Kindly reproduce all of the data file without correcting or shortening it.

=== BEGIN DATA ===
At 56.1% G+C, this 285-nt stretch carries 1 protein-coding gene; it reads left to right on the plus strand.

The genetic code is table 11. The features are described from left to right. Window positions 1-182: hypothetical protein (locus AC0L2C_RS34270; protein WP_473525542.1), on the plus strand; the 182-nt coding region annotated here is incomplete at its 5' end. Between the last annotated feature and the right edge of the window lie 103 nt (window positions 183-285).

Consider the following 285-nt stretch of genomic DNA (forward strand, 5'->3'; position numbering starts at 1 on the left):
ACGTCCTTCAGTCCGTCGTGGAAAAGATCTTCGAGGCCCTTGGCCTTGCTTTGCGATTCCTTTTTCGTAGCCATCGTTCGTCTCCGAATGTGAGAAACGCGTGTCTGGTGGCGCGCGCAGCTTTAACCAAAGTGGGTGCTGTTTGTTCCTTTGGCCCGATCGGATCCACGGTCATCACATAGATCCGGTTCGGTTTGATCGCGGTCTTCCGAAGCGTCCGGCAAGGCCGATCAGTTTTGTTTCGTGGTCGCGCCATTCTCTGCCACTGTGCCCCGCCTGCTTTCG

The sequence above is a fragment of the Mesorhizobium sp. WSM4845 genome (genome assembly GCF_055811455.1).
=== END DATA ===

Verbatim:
At 56.1% G+C, this 285-nt stretch carries 1 protein-coding gene; it reads left to right on the plus strand.

The genetic code is table 11. The features are described from left to right. Window positions 1-182: hypothetical protein (locus AC0L2C_RS34270; protein WP_473525542.1), on the plus strand; the 182-nt coding region annotated here is incomplete at its 5' end. Between the last annotated feature and the right edge of the window lie 103 nt (window positions 183-285).

Consider the following 285-nt stretch of genomic DNA (forward strand, 5'->3'; position numbering starts at 1 on the left):
ACGTCCTTCAGTCCGTCGTGGAAAAGATCTTCGAGGCCCTTGGCCTTGCTTTGCGATTCCTTTTTCGTAGCCATCGTTCGTCTCCGAATGTGAGAAACGCGTGTCTGGTGGCGCGCGCAGCTTTAACCAAAGTGGGTGCTGTTTGTTCCTTTGGCCCGATCGGATCCACGGTCATCACATAGATCCGGTTCGGTTTGATCGCGGTCTTCCGAAGCGTCCGGCAAGGCCGATCAGTTTTGTTTCGTGGTCGCGCCATTCTCTGCCACTGTGCCCCGCCTGCTTTCG

The sequence above is a fragment of the Mesorhizobium sp. WSM4845 genome (genome assembly GCF_055811455.1).